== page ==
Value of innovation in hematologic malignancies: a systematic review of published cost-effectiveness analyses

Cayla J. Saret, Aaron Winn, Gunjan Shah, Susan K. Parsons, Pei-Jung Lin, Joshua T. Cohen and Peter J. Neumann


We analyzed cost-effectiveness studies related to hematologic malignancies from the Tufts Cost-Effectiveness Analysis Registry (, focusing on studies of innovative therapies. Studies that met inclusion criteria were categorized by four cancer types (chronic myeloid leukemia (CML), chronic lymphocytic leukemia (CLL), non-Hodgkin's lymphoma (NHL), and multiple myeloma (MM)) and nine treatment agents (α interferon, alemtuzumab, bendamustine, bortezomib, dasatinib, imatinib, lenalidomide, rituximab alone or in combination, and thalidomide). We examined study characteristics and stratified cost-effectiveness ratios by type of cancer, treatment, funder, and year of study publication. Twenty-nine studies published 1996-2012 (including 44 cost-effectiveness ratios) met inclusion criteria, twenty-two (76%) of which were industry-funded. Most ratios fell below $50,000/QALY (73%) and $100,000/QALY (86%). Industry-funded studies (n=22) reported a lower median ratio ($26,000/QALY) than others (n=7) ($33,000/QALY), although the difference was not statistically significant. Published data suggest innovative treatments for hematologic malignancies may provide reasonable value for money.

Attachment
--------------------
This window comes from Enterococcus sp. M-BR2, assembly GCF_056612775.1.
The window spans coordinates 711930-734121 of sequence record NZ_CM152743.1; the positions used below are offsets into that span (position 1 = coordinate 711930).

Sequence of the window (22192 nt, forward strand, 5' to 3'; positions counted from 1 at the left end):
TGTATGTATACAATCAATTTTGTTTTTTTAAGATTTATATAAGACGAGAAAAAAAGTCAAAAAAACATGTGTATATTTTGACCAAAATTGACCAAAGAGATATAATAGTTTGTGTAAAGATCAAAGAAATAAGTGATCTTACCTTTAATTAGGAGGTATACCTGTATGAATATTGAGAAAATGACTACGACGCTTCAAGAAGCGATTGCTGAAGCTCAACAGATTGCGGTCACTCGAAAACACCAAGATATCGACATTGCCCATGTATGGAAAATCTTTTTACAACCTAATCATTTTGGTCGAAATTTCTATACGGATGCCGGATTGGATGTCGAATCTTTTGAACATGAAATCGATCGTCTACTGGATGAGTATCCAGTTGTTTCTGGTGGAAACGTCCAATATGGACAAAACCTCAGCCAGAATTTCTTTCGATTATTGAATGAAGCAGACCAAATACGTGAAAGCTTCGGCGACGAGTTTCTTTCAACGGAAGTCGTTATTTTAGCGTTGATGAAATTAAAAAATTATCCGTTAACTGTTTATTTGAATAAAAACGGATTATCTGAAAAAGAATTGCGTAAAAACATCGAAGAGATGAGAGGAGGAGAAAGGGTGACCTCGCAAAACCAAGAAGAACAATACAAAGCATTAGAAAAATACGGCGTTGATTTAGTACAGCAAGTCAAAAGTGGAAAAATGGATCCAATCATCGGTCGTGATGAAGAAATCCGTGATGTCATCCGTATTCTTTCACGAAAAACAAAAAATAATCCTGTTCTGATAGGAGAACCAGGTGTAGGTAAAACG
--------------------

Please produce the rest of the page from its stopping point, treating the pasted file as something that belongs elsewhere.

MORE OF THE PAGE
• Submitted July 31, 2014.
  • Accepted December 15, 2014.